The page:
Week 5 notes; molarity
Week 5 notes; molarity CHEM 120
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This 2 page Class Notes was uploaded by Leslie Pike on Friday September 25, 2015. The Class Notes belongs to CHEM 120 at Western Kentucky University taught by Dr. Darwin Dahl in Summer 2015. Since its upload, it has received 53 views. For similar materials see College Chemistry I in Chemistry at Western Kentucky University.
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Date Created: 09/25/15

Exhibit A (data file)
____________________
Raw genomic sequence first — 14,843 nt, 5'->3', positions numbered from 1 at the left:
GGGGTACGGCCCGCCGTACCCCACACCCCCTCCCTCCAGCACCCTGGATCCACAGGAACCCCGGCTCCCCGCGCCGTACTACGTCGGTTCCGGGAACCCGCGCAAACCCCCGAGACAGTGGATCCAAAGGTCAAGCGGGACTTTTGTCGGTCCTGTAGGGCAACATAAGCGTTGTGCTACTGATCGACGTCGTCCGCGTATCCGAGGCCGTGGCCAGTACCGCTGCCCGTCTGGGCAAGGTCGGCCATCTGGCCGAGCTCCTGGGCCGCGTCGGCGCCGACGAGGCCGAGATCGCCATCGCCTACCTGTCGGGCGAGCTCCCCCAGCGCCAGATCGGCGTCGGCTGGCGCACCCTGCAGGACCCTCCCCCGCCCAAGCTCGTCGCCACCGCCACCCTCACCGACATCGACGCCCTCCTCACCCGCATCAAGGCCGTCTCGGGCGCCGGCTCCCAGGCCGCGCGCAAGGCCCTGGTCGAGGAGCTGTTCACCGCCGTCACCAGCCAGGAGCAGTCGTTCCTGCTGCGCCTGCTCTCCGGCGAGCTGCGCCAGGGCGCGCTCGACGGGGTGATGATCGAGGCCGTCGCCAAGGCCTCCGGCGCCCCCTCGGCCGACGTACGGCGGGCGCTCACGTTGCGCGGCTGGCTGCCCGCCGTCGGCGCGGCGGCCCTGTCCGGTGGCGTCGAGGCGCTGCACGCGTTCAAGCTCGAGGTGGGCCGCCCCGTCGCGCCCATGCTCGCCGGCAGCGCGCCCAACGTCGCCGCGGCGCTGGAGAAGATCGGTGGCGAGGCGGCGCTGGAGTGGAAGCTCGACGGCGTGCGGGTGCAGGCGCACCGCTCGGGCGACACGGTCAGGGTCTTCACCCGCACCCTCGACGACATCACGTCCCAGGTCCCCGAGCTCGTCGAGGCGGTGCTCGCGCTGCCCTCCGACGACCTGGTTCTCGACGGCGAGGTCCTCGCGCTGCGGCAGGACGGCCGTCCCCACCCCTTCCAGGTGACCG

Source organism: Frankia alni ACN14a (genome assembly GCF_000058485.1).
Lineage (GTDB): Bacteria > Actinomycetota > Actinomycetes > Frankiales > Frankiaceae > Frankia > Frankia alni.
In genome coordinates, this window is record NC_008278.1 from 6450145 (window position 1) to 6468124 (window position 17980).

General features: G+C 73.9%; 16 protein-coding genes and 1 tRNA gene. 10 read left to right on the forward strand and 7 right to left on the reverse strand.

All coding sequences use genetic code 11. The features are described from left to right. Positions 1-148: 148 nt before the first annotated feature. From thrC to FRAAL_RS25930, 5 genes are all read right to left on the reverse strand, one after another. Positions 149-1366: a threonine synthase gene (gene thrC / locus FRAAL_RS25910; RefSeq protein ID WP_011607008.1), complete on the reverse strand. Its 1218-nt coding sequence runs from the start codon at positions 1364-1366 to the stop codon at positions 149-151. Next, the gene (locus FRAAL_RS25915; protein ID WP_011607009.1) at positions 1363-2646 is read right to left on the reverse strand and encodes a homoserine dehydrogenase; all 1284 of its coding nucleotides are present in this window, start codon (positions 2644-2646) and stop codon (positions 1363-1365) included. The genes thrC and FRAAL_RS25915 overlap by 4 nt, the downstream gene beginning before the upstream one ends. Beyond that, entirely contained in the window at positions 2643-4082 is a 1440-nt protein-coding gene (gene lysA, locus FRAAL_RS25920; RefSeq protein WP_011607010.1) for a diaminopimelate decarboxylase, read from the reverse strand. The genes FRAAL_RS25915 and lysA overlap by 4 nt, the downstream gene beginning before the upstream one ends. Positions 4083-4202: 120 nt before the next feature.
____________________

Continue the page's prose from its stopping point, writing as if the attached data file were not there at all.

Chem 120 notes Week 5 Important Exam 2 covers chapters 3 4 and 5 and will be given on October 12 Combustion analysis burns an organic compound contains only carbon hydrogen possibly oxygen in excess of oxygen The resulting water and carbon dioxide are weighed To calculate the molecular formula of the compound rst take the weight of carbon dioxide and water and convert this into moles Water weighs 18 grams per mole and carbon dioxide weighs 46 grams per mole Then do molestomoles conversion two moles of hydrogen in one mole of water one mole of carbon in one mole of carbon dioxide You now have your ratio of carbon to hydrogen IMPORTANT NOTE YOU CANNOT USE THIS SAME PROCEDURE TO CALCULATE THE PERCENTAGE OF OXYGEN THE COMPOUND IS BURNED IN AN ATMOSPHERE OF OXYGEN THIS MEANS THE PRODUCTS WILL HAVE MORE OXYGEN THAN THE ORIGINAL COMPOUND DID AND YOU HAVE NO MEANS OF TELLING HOW MUCH MORE JUST BY LOOKING AT THE NUMBERS To calculate the amount of oxygen convert your carbon and hydrogen back to grams If this total weight is less than the weight of the original sample the remainder of the weight will be oxygen Convert this weight to moles atomic oxygen weighs 16 grams per mole Stoichiometry problems It is VERY IMPORTANT that you learn how to work these You WILL have these types of problems in future exams Stoichiometry starts with a balanced equation Often the equation you will be given will not be balanced and you will be required to balance it For example the decomposition of potassium chlorate Just an interesting side note WKU Chem club fries gummy bears with this reaction for entertainment purposes They heat a test tube containing about a teaspoon of potassium chlorate When it boils meaning that 02 is being released they poke in a gummy bear The bear catches re and the ame is bright bluepurple and there is a whistling noise KCIO3 I KCI 02 This equation is unbalanced there are three oxygen moles on the left and two on the right Dr Dahl did not explain this in class but there is a shortcut to balancing equa ons KCIO3 I KCI 3202 Tada there are now three oxygen moles on both sides Some professors do not like fractions some are ne with them To be safe multiply everything by the denominator to remove the fraction Stoichiometry problems give you the mass of one reactant and ask you how many grams of product can be produced from this reactant Alternatively they can give you the mass of the product and ask you how many grams of reactant are needed As you progress through chemistry you will also be asked to work with volumes of gas given in liters and joules of energy but the basic process is the same First convert whatever you are given to moles For the time being it is grams later on in the course it might be something else but the concept is the same convert it to moles Then nd the molestomoles ratio of product and reactant Then if the problem requests it convert your new number of moles back to grams Molarity Again very important concept here Expect to see molarity problems on the next exam One molar symbolized M is equivalent to one mole of solute over one liter of solution If you have one mole of sucrose and you put it in a oneliter volumetric ask and you ll the ask to the line you have a 1 M solution of sucrose If you have two moles of sucrose and you put it in a oneliter volumetric ask and you ll the ask to the line you have a 2 M solution of sucrose Molarity is a measurement of concentration The greater the molarity the greater the concentration IMPORTANT The molarity is the moles of solute divided by the liters of solution NOT the moles of solute divided by the amount of water added to it We DO NOT CARE how much water was added to the solution we ONLY care that it was enough to bring the TOTAL volume to however many liters Stoichiometry problems may give you amounts in molars instead of moles Converting between the two is very easy multiply molars by liters of solution to get moles Continue as you would for any other stoichiometry problem